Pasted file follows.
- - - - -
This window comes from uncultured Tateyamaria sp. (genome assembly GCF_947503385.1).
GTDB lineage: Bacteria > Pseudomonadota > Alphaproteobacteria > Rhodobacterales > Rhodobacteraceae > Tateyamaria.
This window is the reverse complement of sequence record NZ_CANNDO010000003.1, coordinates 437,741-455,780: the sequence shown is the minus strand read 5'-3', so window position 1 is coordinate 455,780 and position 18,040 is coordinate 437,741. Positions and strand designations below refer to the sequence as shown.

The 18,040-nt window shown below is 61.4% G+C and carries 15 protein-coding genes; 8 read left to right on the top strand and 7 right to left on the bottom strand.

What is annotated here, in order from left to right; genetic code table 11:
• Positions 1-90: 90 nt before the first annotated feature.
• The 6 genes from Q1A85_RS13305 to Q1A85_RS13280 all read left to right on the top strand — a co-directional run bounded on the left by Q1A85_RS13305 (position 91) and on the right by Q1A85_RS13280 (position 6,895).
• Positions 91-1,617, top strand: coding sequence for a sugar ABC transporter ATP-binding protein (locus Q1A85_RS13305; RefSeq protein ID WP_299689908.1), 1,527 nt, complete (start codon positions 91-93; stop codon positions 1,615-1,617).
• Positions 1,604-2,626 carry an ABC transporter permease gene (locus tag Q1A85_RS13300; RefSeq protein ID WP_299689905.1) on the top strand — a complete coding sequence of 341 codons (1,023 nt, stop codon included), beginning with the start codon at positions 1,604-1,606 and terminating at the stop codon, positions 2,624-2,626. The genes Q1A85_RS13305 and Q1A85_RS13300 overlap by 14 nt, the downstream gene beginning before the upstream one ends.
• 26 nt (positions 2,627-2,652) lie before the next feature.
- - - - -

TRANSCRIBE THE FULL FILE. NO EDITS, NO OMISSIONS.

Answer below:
This window comes from uncultured Tateyamaria sp. (genome assembly GCF_947503385.1).
GTDB lineage: Bacteria > Pseudomonadota > Alphaproteobacteria > Rhodobacterales > Rhodobacteraceae > Tateyamaria.
This window is the reverse complement of sequence record NZ_CANNDO010000003.1, coordinates 437,741-455,780: the sequence shown is the minus strand read 5'-3', so window position 1 is coordinate 455,780 and position 18,040 is coordinate 437,741. Positions and strand designations below refer to the sequence as shown.

The 18,040-nt window shown below is 61.4% G+C and carries 15 protein-coding genes; 8 read left to right on the top strand and 7 right to left on the bottom strand.

What is annotated here, in order from left to right; genetic code table 11:
• Positions 1-90: 90 nt before the first annotated feature.
• The 6 genes from Q1A85_RS13305 to Q1A85_RS13280 all read left to right on the top strand — a co-directional run bounded on the left by Q1A85_RS13305 (position 91) and on the right by Q1A85_RS13280 (position 6,895).
• Positions 91-1,617, top strand: coding sequence for a sugar ABC transporter ATP-binding protein (locus Q1A85_RS13305; RefSeq protein ID WP_299689908.1), 1,527 nt, complete (start codon positions 91-93; stop codon positions 1,615-1,617).
• Positions 1,604-2,626 carry an ABC transporter permease gene (locus tag Q1A85_RS13300; RefSeq protein ID WP_299689905.1) on the top strand — a complete coding sequence of 341 codons (1,023 nt, stop codon included), beginning with the start codon at positions 1,604-1,606 and terminating at the stop codon, positions 2,624-2,626. The genes Q1A85_RS13305 and Q1A85_RS13300 overlap by 14 nt, the downstream gene beginning before the upstream one ends.
• 26 nt (positions 2,627-2,652) lie before the next feature.